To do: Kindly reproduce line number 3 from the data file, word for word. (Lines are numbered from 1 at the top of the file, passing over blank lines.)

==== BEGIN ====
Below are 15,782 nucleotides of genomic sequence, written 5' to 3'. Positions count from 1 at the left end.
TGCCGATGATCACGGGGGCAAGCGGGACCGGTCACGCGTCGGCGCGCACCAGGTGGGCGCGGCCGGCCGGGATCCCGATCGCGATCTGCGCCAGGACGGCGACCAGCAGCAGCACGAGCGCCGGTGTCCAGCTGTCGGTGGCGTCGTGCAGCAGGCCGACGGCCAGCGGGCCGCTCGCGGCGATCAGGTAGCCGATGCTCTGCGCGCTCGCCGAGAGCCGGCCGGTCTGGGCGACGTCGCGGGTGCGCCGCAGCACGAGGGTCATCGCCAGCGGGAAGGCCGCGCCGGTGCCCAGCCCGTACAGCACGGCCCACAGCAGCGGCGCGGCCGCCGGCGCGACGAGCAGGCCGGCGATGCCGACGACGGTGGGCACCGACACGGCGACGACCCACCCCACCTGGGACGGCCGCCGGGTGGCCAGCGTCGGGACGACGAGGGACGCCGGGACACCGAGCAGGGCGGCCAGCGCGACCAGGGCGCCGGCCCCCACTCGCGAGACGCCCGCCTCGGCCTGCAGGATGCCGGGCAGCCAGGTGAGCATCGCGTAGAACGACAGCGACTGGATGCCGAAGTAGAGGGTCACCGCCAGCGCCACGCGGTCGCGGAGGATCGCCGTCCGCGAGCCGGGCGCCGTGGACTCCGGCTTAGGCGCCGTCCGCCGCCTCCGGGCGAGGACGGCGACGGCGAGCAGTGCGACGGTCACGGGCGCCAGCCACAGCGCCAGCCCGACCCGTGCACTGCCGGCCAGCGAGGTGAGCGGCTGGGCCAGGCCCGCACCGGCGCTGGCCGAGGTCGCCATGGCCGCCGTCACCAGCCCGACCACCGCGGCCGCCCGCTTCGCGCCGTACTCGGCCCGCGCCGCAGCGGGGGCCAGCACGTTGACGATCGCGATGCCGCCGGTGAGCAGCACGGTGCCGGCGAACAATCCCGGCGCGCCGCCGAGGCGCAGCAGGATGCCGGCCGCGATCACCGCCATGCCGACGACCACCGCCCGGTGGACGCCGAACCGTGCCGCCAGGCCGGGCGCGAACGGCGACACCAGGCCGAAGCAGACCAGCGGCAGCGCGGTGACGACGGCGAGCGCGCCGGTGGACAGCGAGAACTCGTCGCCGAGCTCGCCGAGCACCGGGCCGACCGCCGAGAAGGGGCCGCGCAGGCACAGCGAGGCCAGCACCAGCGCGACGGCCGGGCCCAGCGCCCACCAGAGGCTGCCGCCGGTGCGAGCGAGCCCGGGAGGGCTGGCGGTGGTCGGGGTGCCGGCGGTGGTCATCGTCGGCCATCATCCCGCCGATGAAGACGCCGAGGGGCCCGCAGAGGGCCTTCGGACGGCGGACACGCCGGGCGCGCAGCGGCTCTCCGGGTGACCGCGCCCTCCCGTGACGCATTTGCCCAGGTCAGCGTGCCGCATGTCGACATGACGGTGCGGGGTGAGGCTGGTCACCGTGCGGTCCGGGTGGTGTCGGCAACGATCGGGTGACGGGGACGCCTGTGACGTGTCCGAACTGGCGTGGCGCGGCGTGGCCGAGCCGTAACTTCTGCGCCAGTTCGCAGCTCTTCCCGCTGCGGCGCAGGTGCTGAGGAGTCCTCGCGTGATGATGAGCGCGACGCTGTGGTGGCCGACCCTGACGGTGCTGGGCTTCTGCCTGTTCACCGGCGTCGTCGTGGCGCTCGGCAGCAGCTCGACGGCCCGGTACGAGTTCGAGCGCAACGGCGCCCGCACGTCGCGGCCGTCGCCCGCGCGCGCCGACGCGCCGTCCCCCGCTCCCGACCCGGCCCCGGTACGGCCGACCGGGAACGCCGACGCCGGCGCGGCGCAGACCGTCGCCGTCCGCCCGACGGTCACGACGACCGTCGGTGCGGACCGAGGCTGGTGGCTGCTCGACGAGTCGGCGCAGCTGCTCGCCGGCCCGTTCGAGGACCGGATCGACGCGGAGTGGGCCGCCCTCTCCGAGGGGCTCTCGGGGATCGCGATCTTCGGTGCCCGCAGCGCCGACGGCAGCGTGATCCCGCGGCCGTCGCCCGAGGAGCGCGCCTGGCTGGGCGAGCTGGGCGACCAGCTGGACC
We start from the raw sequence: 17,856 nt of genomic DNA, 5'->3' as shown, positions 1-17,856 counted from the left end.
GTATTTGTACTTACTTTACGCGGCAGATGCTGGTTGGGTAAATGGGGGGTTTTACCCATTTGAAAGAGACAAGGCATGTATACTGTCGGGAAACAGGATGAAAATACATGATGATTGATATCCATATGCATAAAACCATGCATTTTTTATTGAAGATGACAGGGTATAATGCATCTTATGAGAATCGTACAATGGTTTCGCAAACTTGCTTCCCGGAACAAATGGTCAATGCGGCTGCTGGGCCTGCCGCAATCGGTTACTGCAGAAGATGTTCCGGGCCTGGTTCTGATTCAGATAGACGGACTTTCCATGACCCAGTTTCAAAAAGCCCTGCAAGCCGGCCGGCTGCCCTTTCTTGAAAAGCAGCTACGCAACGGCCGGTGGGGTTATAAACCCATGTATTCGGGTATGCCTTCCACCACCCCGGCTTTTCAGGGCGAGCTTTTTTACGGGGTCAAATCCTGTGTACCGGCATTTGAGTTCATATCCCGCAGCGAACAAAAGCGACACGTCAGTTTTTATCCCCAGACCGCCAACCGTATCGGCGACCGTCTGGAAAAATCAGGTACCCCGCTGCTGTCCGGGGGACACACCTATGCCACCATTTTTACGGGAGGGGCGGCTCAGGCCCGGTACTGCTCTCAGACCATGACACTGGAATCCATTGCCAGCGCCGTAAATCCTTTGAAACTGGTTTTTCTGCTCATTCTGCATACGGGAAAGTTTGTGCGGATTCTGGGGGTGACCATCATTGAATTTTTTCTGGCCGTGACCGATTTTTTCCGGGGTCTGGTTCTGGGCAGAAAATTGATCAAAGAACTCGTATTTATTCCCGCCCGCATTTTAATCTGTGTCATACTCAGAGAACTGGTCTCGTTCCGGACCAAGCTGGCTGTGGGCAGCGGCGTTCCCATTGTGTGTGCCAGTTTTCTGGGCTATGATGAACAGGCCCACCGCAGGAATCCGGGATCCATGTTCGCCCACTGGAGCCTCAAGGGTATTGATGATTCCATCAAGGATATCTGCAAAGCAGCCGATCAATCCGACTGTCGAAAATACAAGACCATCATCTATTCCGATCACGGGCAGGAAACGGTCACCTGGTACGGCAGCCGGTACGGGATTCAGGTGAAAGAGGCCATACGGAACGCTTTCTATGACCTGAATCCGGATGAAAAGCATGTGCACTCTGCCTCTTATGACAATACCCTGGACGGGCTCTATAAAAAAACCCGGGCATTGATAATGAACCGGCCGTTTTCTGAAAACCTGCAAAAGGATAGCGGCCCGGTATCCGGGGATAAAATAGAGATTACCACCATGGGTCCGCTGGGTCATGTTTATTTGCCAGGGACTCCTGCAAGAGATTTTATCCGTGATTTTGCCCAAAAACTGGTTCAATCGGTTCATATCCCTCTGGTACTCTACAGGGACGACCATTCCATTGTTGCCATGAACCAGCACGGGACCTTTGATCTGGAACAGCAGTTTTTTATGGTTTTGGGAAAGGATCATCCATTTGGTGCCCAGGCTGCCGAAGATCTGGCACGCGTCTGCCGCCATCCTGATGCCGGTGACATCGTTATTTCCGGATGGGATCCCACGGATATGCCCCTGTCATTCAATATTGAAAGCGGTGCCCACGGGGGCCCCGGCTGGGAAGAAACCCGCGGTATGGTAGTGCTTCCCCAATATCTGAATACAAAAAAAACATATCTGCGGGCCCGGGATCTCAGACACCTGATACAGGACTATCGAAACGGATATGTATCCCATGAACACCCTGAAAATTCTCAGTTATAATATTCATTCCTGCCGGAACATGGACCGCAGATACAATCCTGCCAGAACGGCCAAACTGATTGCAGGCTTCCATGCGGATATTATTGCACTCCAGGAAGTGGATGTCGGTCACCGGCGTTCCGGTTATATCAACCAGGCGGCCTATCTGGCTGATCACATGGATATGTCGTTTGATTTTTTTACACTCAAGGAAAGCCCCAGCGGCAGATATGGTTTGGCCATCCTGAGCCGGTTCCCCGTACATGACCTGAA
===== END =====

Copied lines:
We start from the raw sequence: 17,856 nt of genomic DNA, 5'->3' as shown, positions 1-17,856 counted from the left end.